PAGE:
The queue has been forming since seven o’clock. It is seriously chucking it down with rain. I do the sensible thing and adjourn to a nearby establishment with a good view of proceedings. I’m not the only one admiring the fortitude of the sodden masses outside.
Things don’t get really moving until nearly nine o’clock. I squeeze down the narrow stairs into the rammed sweatbox that is CAMP Basement and find that a support band is already on.
This is Pull In Emergency, a winning five piece fronted by Faith Barker, all smiles in a Breton top. They don’t stray too far from a twee pop Belle and Sebastian template and it is perhaps fitting that they have a song called “Everything Is The Same.” However, they are a welcome sight as the crowd gently steams and fidgets with umbrellas. After finishing with “The Problem” they rightfully take their applause.
I feel lucky to get to see Warpaint at such close quarters. These four girls from Los Angeles are on umpteen ‘ones to watch’ lists and in October are due to headline the Scala, a far bigger venue than this.
It’s one thing being on a list, and quite another to decide what heading to file them under. Tonight Warpaint are the most complex, astonishing and uncategorisable band that I have seen this year.
At various points during a jaw dropping eighty minutes they display elements of progressive rock, dub reggae, Fleet Foxes style harmonising, booty shaking funk and searing sheets of guitar noise. All this often within a single song - but with the changes of direction seeming to be a natural and organic flow rather than a forced or precious desire to show off their influences.
The biggest compliment that I can give to them is that they kept me wrong footed throughout. Every song is different from the one proceeding it, and none develop as you might expect. Warpaint have an early e.p. called “Exquisite Corpse”, named after the game similar to ‘Consequences’ played by members of the Surrealist Movement, where each artist would draw part of an artwork without knowledge of what had come before. Warpaint have a similar approach to their music.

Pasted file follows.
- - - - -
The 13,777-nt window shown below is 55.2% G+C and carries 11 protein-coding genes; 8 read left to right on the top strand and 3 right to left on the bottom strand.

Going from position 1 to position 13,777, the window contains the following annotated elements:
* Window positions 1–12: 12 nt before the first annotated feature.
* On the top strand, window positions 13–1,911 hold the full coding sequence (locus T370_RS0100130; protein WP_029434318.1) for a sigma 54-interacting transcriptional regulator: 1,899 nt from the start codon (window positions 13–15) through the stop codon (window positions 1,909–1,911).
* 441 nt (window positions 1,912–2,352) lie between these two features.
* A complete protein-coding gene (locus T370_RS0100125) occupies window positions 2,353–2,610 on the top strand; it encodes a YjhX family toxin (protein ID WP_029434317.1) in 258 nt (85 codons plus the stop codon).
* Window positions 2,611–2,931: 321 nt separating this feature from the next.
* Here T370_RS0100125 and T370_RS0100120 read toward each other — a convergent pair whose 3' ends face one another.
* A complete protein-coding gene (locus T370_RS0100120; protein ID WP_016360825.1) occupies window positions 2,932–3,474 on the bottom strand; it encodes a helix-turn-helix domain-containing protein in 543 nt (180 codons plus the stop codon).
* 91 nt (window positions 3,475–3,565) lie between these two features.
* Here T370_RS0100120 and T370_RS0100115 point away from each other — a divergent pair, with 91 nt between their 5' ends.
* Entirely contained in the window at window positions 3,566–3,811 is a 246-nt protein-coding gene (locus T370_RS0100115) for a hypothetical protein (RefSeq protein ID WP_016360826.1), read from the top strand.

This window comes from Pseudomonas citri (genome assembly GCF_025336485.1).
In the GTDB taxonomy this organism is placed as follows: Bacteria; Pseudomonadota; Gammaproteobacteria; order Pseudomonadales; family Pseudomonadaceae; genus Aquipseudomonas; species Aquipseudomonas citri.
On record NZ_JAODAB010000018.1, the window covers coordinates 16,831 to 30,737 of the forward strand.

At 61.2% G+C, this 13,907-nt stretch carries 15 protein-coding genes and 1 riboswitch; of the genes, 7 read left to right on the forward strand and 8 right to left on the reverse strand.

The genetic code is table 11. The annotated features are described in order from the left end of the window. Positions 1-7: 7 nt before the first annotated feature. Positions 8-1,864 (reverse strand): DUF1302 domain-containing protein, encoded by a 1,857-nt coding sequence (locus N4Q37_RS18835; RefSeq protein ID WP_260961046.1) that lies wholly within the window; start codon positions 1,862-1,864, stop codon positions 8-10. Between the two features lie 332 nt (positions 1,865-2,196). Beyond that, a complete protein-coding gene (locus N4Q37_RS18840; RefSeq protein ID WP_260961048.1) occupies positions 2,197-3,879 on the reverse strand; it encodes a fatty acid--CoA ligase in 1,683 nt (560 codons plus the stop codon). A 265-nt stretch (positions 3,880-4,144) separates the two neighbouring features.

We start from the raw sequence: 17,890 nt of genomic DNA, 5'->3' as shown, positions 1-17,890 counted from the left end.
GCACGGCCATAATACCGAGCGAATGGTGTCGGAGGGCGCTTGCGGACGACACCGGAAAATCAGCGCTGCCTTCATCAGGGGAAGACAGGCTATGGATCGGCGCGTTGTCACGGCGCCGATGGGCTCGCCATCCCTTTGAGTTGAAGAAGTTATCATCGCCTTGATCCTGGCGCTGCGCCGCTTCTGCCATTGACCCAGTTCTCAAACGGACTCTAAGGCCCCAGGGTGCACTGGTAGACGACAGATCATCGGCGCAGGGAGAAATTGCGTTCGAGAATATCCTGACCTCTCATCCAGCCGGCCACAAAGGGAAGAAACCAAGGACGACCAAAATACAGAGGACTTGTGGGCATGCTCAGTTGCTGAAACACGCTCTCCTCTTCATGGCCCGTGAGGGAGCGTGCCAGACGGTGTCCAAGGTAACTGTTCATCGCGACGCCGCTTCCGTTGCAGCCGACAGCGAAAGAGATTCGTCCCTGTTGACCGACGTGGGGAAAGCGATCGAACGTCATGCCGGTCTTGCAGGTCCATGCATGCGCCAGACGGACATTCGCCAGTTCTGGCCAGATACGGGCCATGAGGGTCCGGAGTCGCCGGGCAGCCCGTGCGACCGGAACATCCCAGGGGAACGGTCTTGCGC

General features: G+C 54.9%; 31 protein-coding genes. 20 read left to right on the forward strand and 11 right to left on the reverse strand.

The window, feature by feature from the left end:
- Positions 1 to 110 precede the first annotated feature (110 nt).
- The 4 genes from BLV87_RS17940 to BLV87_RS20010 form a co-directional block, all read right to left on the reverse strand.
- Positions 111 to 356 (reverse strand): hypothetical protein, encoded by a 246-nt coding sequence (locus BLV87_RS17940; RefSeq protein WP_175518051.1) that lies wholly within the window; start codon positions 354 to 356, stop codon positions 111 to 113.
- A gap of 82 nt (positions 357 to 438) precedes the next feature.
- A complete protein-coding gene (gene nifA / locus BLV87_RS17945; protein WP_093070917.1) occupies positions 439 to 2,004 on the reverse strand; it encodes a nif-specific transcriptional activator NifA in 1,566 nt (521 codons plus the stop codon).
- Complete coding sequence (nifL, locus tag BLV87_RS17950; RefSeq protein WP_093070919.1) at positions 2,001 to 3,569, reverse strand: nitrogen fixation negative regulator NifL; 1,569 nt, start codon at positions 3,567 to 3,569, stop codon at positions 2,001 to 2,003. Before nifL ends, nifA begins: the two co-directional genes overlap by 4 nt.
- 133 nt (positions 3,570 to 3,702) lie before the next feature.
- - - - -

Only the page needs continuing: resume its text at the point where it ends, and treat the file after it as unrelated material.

Emily Kokal, Theresa Wayman, Jenny Lee Lindberg and Stella Mozgawa all take the lead at different times, sometimes alone, sometimes in combination with the others. It’s impossible to choose which configuration to prefer, I’m just stunned by their ambition and ability to make all this experimentation danceable and fun, rather than a sterile noodling exercise.
Tonight they are showcasing tracks from forthcoming album ‘The Fool’ and goodness knows how they are going to do justice to songs like “Set Your Arms Down” or “Undertow” in the studio. Loud, long and complicated, a transport of delight.
They end with an extended and extemporary version of ‘Billie Holiday’ which goes from gentle, aching lovelorn harmonies to a mighty wig out with Jenny Lee and Stella battering the life out of a drum kit. When they stop, there is a momentary silence as the whole crowd takes a big lungful of air, then a deafening roar of approbation.
Before this evening, I thought I knew about Warpaint. I was not remotely close. My tiny little mind is comprehensively blown.
Get your Scala tickets now.